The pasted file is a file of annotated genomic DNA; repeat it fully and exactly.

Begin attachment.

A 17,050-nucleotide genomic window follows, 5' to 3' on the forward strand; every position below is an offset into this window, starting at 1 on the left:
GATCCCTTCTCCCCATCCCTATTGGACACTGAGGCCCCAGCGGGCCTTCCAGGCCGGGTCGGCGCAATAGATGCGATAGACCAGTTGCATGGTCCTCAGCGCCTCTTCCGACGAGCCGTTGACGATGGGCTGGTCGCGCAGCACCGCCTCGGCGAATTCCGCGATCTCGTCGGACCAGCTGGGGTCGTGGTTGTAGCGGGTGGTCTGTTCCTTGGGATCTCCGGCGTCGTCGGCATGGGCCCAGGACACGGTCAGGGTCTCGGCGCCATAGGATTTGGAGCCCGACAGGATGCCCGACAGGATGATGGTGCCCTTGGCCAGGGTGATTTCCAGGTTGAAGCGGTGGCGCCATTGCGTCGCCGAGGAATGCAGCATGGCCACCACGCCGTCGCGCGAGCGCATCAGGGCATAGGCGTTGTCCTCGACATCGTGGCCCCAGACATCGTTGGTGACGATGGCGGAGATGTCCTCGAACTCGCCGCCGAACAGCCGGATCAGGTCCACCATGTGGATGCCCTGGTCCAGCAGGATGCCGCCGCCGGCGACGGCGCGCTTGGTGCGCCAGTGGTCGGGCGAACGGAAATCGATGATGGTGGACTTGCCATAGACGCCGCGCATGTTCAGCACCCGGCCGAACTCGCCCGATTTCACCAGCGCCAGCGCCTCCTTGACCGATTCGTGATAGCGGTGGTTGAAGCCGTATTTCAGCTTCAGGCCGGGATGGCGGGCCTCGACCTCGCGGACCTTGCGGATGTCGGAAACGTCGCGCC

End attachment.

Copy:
A 17,050-nucleotide genomic window follows, 5' to 3' on the forward strand; every position below is an offset into this window, starting at 1 on the left:
GATCCCTTCTCCCCATCCCTATTGGACACTGAGGCCCCAGCGGGCCTTCCAGGCCGGGTCGGCGCAATAGATGCGATAGACCAGTTGCATGGTCCTCAGCGCCTCTTCCGACGAGCCGTTGACGATGGGCTGGTCGCGCAGCACCGCCTCGGCGAATTCCGCGATCTCGTCGGACCAGCTGGGGTCGTGGTTGTAGCGGGTGGTCTGTTCCTTGGGATCTCCGGCGTCGTCGGCATGGGCCCAGGACACGGTCAGGGTCTCGGCGCCATAGGATTTGGAGCCCGACAGGATGCCCGACAGGATGATGGTGCCCTTGGCCAGGGTGATTTCCAGGTTGAAGCGGTGGCGCCATTGCGTCGCCGAGGAATGCAGCATGGCCACCACGCCGTCGCGCGAGCGCATCAGGGCATAGGCGTTGTCCTCGACATCGTGGCCCCAGACATCGTTGGTGACGATGGCGGAGATGTCCTCGAACTCGCCGCCGAACAGCCGGATCAGGTCCACCATGTGGATGCCCTGGTCCAGCAGGATGCCGCCGCCGGCGACGGCGCGCTTGGTGCGCCAGTGGTCGGGCGAACGGAAATCGATGATGGTGGACTTGCCATAGACGCCGCGCATGTTCAGCACCCGGCCGAACTCGCCCGATTTCACCAGCGCCAGCGCCTCCTTGACCGATTCGTGATAGCGGTGGTTGAAGCCGTATTTCAGCTTCAGGCCGGGATGGCGGGCCTCGACCTCGCGGACCTTGCGGATGTCGGAAACGTCGCGCC